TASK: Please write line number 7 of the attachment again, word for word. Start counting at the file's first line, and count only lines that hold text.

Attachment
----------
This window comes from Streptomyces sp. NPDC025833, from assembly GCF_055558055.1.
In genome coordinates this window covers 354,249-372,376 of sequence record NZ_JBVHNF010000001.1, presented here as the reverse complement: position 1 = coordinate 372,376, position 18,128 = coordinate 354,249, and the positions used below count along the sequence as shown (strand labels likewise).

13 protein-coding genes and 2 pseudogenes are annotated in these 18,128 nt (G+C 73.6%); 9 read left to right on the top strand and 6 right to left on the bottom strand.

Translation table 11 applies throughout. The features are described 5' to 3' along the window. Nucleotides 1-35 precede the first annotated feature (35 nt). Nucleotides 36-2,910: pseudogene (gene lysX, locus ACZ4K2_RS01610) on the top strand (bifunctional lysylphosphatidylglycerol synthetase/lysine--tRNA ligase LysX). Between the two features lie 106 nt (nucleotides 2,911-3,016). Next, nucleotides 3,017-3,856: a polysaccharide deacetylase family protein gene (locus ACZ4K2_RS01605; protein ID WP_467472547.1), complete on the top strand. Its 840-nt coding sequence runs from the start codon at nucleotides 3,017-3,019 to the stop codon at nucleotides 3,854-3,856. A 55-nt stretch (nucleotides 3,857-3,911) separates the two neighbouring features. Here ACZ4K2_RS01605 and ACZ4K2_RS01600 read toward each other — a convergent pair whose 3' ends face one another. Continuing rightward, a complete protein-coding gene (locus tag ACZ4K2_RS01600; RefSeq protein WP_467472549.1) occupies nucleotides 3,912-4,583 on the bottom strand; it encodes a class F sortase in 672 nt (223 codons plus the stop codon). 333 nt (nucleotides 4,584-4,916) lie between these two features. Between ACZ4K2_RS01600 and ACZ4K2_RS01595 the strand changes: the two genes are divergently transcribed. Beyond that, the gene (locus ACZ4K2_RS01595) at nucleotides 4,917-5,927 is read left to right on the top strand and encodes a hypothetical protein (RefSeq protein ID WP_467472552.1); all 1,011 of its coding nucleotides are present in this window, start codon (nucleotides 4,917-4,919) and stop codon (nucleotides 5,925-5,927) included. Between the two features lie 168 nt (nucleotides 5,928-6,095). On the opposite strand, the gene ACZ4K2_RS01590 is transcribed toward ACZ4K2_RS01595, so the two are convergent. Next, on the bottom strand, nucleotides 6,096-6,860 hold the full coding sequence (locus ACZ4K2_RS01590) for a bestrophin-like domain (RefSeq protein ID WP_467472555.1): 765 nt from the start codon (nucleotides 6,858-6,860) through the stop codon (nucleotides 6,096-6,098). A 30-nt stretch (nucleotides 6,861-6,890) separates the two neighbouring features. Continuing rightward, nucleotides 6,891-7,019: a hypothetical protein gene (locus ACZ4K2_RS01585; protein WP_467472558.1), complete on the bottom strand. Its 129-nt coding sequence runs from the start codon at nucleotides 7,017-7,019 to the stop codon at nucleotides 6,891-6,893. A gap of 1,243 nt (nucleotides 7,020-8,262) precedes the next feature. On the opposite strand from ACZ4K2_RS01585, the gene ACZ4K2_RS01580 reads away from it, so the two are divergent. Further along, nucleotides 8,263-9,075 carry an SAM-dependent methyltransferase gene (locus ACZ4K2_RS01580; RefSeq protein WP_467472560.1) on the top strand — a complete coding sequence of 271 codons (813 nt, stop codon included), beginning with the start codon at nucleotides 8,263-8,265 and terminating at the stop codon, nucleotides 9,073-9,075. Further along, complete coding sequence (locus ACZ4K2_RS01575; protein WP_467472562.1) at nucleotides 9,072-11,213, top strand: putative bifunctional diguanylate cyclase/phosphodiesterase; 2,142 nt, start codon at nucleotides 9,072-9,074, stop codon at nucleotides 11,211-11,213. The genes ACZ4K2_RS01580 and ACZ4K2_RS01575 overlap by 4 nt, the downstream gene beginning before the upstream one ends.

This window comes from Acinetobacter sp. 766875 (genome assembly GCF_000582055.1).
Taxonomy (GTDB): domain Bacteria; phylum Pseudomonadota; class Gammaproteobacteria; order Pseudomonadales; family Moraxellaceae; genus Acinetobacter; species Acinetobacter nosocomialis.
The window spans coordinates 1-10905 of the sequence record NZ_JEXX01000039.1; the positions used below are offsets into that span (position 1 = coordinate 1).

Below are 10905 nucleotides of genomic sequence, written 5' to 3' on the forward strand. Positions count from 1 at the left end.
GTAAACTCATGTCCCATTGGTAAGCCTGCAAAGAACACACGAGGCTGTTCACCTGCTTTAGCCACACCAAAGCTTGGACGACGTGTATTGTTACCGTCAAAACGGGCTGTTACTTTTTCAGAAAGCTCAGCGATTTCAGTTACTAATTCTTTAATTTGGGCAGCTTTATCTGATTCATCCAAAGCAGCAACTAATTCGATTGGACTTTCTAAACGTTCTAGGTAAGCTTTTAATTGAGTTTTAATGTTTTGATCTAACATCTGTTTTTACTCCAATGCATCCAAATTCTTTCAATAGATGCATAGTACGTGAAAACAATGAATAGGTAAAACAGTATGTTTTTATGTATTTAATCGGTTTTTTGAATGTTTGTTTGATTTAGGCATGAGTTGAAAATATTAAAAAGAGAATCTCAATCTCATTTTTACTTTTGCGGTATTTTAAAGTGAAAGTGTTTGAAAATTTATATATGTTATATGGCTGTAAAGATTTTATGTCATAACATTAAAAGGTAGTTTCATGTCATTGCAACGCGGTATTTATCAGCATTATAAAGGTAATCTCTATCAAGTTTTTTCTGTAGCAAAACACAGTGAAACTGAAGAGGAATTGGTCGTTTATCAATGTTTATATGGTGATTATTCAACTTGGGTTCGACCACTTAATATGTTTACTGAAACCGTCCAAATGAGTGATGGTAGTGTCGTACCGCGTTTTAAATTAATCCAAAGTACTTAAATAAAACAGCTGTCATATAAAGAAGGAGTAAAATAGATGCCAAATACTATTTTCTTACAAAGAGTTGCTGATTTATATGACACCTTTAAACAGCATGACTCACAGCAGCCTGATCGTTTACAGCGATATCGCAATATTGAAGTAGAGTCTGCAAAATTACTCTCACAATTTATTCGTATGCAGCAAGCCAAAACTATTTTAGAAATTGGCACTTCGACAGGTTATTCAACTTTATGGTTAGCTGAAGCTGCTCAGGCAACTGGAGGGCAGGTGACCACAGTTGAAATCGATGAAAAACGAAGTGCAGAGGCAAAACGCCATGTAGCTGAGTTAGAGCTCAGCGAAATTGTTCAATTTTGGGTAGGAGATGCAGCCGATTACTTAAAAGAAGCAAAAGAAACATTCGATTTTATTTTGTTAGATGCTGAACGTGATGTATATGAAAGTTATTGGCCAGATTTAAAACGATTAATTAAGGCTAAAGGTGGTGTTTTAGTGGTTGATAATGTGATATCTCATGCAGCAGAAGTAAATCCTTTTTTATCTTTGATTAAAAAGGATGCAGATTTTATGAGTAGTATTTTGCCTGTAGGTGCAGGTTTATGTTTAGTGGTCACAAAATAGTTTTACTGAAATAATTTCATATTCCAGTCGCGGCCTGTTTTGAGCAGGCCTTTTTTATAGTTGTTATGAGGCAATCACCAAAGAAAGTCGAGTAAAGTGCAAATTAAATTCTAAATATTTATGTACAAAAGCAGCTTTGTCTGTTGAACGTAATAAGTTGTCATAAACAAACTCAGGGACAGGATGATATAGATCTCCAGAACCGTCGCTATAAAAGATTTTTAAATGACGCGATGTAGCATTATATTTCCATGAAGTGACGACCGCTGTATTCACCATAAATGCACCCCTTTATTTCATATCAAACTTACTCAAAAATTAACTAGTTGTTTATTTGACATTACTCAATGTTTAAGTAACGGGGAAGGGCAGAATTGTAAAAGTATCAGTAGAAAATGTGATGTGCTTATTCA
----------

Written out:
The window spans coordinates 1-10905 of the sequence record NZ_JEXX01000039.1; the positions used below are offsets into that span (position 1 = coordinate 1).